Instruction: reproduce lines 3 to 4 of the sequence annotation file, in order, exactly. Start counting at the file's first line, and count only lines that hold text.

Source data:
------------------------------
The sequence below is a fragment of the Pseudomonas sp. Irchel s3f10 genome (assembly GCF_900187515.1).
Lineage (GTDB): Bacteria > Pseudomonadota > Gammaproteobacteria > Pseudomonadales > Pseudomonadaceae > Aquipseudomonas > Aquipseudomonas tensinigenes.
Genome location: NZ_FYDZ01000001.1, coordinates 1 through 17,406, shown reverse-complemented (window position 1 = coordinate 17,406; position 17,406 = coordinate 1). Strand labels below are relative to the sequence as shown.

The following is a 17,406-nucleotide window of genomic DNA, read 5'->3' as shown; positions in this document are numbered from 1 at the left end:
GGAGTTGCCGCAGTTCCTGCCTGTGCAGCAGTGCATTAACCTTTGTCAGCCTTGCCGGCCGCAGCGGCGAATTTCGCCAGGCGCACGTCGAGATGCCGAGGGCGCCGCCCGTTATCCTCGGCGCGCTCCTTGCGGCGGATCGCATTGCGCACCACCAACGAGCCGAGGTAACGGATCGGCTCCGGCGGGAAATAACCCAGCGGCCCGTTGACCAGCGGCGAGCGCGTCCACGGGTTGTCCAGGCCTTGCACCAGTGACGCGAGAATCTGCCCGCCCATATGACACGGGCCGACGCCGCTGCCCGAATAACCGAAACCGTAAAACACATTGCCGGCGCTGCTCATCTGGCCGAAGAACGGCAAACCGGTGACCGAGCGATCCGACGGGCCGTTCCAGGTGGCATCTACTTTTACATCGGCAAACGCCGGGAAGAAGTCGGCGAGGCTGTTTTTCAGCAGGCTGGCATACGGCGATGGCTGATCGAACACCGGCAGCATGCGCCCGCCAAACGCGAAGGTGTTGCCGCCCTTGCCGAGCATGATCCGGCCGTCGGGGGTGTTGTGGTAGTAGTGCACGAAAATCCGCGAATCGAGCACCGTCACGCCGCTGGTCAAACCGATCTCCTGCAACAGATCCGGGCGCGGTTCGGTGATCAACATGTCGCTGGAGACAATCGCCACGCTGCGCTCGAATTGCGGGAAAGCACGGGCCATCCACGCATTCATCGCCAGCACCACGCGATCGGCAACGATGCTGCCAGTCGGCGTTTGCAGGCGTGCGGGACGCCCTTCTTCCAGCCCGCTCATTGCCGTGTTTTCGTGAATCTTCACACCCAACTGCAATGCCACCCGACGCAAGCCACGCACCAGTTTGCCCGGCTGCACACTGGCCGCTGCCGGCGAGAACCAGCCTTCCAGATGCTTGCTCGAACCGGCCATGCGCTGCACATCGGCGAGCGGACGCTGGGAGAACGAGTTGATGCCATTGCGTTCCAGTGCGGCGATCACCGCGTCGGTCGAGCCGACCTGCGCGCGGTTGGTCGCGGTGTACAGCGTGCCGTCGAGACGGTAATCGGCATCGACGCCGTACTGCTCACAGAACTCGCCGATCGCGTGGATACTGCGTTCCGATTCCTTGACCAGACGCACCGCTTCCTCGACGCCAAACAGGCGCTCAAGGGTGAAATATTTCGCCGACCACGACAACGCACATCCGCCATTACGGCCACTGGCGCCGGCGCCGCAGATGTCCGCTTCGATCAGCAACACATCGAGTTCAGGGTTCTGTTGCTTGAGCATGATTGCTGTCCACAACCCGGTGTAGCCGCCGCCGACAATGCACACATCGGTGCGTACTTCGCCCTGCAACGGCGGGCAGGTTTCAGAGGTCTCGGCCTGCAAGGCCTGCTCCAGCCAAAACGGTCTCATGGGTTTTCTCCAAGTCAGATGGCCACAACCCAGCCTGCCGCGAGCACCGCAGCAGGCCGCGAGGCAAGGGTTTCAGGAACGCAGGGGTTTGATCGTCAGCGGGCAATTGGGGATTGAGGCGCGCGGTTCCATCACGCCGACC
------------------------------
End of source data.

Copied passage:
Genome location: NZ_FYDZ01000001.1, coordinates 1 through 17,406, shown reverse-complemented (window position 1 = coordinate 17,406; position 17,406 = coordinate 1). Strand labels below are relative to the sequence as shown.

The following is a 17,406-nucleotide window of genomic DNA, read 5'->3' as shown; positions in this document are numbered from 1 at the left end: